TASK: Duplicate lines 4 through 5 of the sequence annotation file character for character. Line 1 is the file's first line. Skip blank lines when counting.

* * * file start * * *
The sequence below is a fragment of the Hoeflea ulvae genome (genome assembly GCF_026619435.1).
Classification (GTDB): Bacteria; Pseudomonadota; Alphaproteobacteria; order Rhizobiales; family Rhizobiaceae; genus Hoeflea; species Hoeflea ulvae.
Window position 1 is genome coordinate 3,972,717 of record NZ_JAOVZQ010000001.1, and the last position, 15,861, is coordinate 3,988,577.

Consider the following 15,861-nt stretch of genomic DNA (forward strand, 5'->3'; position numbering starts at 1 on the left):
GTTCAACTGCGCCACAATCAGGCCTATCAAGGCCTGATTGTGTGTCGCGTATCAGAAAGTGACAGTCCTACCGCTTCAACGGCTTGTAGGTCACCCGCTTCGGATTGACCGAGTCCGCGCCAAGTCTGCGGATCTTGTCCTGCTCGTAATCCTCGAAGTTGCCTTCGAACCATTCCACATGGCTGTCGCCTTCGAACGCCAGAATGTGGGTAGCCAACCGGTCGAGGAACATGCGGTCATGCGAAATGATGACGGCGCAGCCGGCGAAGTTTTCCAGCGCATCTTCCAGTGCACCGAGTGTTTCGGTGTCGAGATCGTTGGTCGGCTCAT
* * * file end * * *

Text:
Consider the following 15,861-nt stretch of genomic DNA (forward strand, 5'->3'; position numbering starts at 1 on the left):
GTTCAACTGCGCCACAATCAGGCCTATCAAGGCCTGATTGTGTGTCGCGTATCAGAAAGTGACAGTCCTACCGCTTCAACGGCTTGTAGGTCACCCGCTTCGGATTGACCGAGTCCGCGCCAAGTCTGCGGATCTTGTCCTGCTCGTAATCCTCGAAGTTGCCTTCGAACCATTCCACATGGCTGTCGCCTTCGAACGCCAGAATGTGGGTAGCCAACCGGTCGAGGAACATGCGGTCATGCGAAATGATGACGGCGCAGCCGGCGAAGTTTTCCAGCGCATCTTCCAGTGCACCGAGTGTTTCGGTGTCGAGATCGTTGGTCGGCTCAT